Keep a consistent bedtime and wake time. You should go to bed at the same time every day (including weekends). This will help your body fall asleep faster. You should also wake up at the same time each day. This routine will keep your body in sync with its natural sleep-wake cycle. Try going to bed and wake up at the same time every day, even on weekends. This will program your brain and body to be ready for sleep at the same time each night.

Tip 5. Use red light in the evening.

To have a good sleep, try using your red light device before bed. This is the time when our body starts to transition to rest mode. At night, stand in front of your red light device for 10-minutes before bed or use it on your lower back (lumbar region). You can also do this in the evening if you find yourself wide awake before bedtime. Incorporating red and near-infrared wavelengths into your nighttime routine will help lower cortisol levels, decrease oxidative stress, and reduce inflammation which are all factors that contribute to better sleep.

Bonus: Establishing a nighttime routine.

There’s more to sleep than simply going to bed. Establishing a good routine is key to getting the most out of your sleep. You should create an environment in your room that is conducive to sleep. This means no blue lights, no electronics in the bedroom, etc. If you are struggling with falling asleep or staying asleep, red light therapy can enhance your night by helping you shift into a deeper state of relaxation and resetting your circadian rhythm.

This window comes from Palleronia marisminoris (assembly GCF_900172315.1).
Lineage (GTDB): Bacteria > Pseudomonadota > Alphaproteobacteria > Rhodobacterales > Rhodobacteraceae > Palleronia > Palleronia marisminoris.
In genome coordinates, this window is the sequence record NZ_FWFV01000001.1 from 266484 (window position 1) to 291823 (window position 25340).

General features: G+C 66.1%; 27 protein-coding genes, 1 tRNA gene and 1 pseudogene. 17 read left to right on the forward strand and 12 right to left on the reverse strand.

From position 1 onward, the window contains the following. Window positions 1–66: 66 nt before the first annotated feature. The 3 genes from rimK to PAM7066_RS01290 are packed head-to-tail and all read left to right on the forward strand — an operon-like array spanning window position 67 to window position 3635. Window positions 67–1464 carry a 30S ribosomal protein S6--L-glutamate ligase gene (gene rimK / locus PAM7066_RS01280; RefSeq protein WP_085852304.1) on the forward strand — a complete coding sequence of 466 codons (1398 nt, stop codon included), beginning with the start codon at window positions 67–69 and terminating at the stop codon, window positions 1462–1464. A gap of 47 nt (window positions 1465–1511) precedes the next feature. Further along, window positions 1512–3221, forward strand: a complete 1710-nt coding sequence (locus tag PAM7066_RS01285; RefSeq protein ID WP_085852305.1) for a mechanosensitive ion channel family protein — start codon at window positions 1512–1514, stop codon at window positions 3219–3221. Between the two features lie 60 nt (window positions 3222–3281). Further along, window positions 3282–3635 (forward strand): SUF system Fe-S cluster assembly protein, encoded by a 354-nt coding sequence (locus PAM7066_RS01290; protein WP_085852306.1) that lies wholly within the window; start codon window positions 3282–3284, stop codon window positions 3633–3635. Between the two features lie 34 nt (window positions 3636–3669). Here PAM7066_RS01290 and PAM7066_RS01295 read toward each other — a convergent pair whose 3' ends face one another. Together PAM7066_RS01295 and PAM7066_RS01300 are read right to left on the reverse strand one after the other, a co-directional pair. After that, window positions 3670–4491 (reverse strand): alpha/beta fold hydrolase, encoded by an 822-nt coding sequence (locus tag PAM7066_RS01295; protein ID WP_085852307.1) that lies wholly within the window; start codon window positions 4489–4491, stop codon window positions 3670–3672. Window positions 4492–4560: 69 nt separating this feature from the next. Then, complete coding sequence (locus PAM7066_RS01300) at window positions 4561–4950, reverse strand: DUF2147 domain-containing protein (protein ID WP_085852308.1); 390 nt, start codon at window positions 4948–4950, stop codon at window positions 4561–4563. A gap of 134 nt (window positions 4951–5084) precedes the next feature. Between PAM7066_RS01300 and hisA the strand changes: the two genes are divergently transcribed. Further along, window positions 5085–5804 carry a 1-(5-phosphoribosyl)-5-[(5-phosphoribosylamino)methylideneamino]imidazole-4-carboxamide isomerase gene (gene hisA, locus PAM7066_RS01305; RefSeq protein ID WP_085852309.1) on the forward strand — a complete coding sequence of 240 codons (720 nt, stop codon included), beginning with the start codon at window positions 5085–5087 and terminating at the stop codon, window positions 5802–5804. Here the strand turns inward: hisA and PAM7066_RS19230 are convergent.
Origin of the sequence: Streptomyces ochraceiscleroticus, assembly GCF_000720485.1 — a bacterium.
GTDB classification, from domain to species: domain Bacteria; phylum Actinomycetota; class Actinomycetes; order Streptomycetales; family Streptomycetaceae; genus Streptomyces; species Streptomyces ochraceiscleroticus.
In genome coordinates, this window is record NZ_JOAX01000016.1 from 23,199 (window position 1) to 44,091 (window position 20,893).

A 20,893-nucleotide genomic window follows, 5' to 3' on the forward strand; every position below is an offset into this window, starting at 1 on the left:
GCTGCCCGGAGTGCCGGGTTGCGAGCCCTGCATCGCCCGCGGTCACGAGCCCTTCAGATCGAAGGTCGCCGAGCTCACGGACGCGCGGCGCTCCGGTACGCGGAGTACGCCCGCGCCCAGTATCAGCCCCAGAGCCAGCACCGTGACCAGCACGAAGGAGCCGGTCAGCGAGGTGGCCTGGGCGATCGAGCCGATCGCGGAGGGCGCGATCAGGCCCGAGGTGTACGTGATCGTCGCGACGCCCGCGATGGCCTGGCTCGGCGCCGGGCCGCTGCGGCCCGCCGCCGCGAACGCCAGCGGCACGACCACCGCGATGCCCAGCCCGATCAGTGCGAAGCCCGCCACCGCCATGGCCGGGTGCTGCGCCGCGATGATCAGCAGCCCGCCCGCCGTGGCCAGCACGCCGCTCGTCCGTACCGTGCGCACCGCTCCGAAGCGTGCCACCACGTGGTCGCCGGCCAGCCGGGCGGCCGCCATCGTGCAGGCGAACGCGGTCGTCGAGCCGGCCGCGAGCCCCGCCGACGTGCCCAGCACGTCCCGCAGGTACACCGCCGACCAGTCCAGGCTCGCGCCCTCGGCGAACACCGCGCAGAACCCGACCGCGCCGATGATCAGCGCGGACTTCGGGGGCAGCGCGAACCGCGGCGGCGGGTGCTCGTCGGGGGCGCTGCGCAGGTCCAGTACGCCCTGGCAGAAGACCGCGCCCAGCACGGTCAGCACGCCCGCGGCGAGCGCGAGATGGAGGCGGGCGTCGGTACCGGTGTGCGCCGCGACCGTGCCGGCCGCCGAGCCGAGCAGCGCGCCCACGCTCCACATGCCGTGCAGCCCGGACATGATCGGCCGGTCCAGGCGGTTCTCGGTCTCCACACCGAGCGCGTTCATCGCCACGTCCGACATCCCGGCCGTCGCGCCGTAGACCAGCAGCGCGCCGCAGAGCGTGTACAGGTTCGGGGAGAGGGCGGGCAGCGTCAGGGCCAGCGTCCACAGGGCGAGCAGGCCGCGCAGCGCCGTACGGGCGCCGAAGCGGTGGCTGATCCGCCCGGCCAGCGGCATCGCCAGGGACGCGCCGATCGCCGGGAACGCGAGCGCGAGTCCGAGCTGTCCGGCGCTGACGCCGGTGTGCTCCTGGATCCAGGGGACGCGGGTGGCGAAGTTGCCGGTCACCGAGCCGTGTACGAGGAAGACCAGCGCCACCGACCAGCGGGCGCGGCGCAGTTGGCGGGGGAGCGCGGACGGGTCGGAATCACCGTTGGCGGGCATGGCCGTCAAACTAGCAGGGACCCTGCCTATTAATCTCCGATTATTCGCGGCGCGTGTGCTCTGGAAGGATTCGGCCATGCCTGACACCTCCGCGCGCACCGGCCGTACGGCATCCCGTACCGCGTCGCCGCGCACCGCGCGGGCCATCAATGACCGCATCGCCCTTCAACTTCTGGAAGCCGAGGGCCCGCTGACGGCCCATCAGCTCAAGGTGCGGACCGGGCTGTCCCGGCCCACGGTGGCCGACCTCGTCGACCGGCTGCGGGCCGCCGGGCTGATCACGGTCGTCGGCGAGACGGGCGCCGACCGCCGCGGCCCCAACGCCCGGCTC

Using Red Light Therapy for Better Sleep.

For people with sleep problems, a red light therapy device is a simple yet effective way to improve your quality of sleep. With the right red light frequency, you can easily calm the nervous system and prime yourself for restful sleep. Red light bulbs emit a deep red color that is said to help you sleep better and enhance your mood.

 

Red light, as opposed to blue light, is also less stimulating and does not suppress the production of melatonin nearly as much. Red light therapy is a natural way to help your body achieve better sleep. The use of red light can help reset the body’s internal clock and promote restful sleep. The science behind red light therapy is well researched and documented. Red light therapy can be used to improve circadian rhythm disorders, depression, insomnia and general sleeping issues.

Red Light Therapy Sleep Protocol

  • Using red light therapy in the evening at least 60 minutes before bed (1-2 hours before seems to be optimal)
  • Treatment area: red and near-infrared light. Shine on lower back (lumbar)
  • Treatment time: 10-minutes from 12inches away
  • Frequency: Daily as needed. Use at least 3 times a week, 5 times per week is ideal
  • Potential Benefits: calm nervous system, reduced inflammation, relaxation
  • Notes: Positioning the device on the your face/ neck region is suitable for some people rather than focusing on the back.

 

Ready to give red light therapy a shot for a better night’s sleep? Check out the Vital Pro. Transform your life and unlock the power in red light therapy with a Vital Red Light Therapy device.. A simple treatment each day can unlock a wide range of benefits for the mind, body and spirit—and now, it’s easier than ever to incorporate red light therapy into your daily routine.

Citations:

https://my.clevelandclinic.org/health/articles/11429-common-sleep-disorders

https://pubmed.ncbi.nlm.nih.gov/23182016/

https://www.ncbi.nlm.nih.gov/pmc/articles/PMC6506010/

https://www.ncbi.nlm.nih.gov/pmc/articles/PMC5443998/

Related Posts